a right to the closest intimacy. It is the place of love, near
the heart. It is the place of safety—in the secret place of the
Most-High. The bosom is the place of comfort too. It was the darkest
night the world ever saw, that John lay on the bosom of Jesus. But he found
comfort there. The bosom is the place of trust also. That is what
leaning on Christ's breast means. Do not think that that place of innermost
love, was for John only—and has never been filled since that night. It is
like heaven's gate—it is never closed, and whoever will may come and lie
down there. The bosom is also a place for those who sorrow—oh, that
all who have known grief, knew that they may creep in where John lay—and
John's transformation is the model for all of us. No
matter how many imperfections mar the beauty of our lives, we should not be
discouraged. But we should never consent to let the faults remain. That is
the way too many of us do. We condone our weakness and imperfections;
we pity them and keep them. We should give ourselves no rest until
they are all cured. But how can we get these evil things out of our lives?
How did John get rid of his faults? By letting the love of Christ possess
him! Lying upon Christ's bosom, Christ's sweet, pure, wholesome life—
permeated John's life and made it sweet, pure and wholesome.
It is the friendship of Christ—which alone can transform
us. You are a Christian, not because you belong to a church, not because you
have a good creed, not merely because you are living a fair moral life—you
are a Christian because you and Christ are friends. What can a friend be to
a friend? Let us think of the best that earth's richest-hearted friend can
be to us and do for us. Then lift up this conception, multiplying it a
thousand times. If it were possible to gather out of all history and from
all the world—the best and holiest things of pure, true friendship, and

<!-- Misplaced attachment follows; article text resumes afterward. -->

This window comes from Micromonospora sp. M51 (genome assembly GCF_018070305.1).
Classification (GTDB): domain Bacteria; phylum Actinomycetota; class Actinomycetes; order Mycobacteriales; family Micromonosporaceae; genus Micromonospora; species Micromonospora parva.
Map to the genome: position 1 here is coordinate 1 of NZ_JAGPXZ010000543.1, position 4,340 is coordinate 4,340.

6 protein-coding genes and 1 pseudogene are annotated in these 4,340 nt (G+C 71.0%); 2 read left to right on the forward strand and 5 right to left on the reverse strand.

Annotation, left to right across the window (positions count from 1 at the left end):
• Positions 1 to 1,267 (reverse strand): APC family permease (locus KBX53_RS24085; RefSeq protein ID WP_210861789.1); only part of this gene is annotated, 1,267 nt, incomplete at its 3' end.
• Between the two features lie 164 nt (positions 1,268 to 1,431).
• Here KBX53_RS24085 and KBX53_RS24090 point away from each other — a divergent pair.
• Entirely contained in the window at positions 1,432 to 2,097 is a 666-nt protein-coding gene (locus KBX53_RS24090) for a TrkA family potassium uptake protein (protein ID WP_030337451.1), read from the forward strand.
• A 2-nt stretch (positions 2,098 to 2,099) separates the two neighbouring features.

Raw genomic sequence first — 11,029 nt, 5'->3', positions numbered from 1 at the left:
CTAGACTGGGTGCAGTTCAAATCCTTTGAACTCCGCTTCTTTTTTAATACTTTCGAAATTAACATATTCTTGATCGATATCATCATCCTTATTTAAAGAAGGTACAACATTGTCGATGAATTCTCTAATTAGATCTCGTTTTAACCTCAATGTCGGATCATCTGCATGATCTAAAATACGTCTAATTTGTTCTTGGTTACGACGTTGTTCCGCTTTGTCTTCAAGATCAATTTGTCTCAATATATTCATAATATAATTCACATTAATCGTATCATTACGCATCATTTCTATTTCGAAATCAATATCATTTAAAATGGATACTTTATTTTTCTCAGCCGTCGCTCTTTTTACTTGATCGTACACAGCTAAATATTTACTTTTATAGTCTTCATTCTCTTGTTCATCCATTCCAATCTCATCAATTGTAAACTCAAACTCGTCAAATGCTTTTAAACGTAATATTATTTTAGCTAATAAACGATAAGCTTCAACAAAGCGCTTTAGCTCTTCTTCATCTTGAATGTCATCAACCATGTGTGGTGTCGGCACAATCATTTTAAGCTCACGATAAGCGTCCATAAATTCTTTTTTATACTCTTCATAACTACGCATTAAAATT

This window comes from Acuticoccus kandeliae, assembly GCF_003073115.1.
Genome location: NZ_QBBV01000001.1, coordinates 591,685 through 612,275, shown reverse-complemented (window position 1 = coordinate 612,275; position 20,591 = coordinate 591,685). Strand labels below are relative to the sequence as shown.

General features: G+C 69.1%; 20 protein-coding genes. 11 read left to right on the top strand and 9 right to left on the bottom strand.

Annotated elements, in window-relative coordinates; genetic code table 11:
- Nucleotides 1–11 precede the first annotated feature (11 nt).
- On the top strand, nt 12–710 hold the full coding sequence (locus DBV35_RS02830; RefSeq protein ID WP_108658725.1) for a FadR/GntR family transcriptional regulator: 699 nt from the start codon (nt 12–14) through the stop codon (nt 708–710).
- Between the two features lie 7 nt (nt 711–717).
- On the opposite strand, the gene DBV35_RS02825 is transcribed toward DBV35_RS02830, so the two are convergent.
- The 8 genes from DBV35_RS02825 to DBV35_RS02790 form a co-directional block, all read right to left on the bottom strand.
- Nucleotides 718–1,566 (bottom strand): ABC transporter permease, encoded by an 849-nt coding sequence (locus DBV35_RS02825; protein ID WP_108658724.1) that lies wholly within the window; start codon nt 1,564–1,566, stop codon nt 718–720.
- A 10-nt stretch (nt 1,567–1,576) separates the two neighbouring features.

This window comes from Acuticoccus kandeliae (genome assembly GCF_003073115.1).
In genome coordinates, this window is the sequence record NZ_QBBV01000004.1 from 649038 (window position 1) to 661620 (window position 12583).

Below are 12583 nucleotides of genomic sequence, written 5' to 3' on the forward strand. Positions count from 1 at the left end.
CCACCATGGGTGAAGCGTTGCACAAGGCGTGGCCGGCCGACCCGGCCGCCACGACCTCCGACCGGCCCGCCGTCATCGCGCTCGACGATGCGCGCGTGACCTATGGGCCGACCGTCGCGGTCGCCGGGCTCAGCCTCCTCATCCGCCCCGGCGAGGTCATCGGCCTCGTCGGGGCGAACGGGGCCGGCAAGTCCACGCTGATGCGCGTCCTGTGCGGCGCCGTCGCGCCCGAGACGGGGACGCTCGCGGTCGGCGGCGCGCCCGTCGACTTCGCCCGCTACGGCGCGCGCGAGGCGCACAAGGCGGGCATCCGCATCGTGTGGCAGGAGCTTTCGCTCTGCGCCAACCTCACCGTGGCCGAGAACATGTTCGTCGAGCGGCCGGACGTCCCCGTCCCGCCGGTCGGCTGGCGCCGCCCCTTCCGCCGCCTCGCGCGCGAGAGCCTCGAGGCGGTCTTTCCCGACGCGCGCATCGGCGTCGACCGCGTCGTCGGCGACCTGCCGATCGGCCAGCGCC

combine them all in one great friendship, Christ's friendship would surpass
the sum of them all. Even our human friendships, we prize as the dearest
things on earth. They are more precious than rarest gems. We would lose
everything else we have—rather than give them up. Life without friendships,
would be empty and lonely. Yet the best earthly friendships, are but little
fragments of the friendship of Christ. It is perfect. Its touch is always
gentle and full of healing. Its help is always wise. Its tenderness is like
the warmth of a heavenly summer. If we have the friendship of Christ, we
cannot be utterly bereft, though all human friends be taken away. To be
Christ's friend—is to be God's child, with all a child's privileges. This is
one essential in being a Christian.
We could not say that Paul is our friend, or John—but
Jesus is living, and is with us evermore. He is our Friend—as really as he
was Mary's or John's.
Christ is our Friend. That means everything we need, will
be supplied. No sorrow can be uncomforted. No evil can overmaster us. For
time and eternity—we are safe. It will not be the streets of gold, and the
gates of pearl, and the river and the trees—which will make heaven for us—it
will be the companionship, the friendship of Christ!
But we must not forget the other part of this friendship.
We are to be Christ's friends too. It is not much we can give to him,
or do for him. But he would have us loyal and true. Surely the
consciousness that Christ is our friend and we are his—should check every
evil thought, quell every bitter feeling, sweeten every emotion—and make all
our life holy, true and heavenly!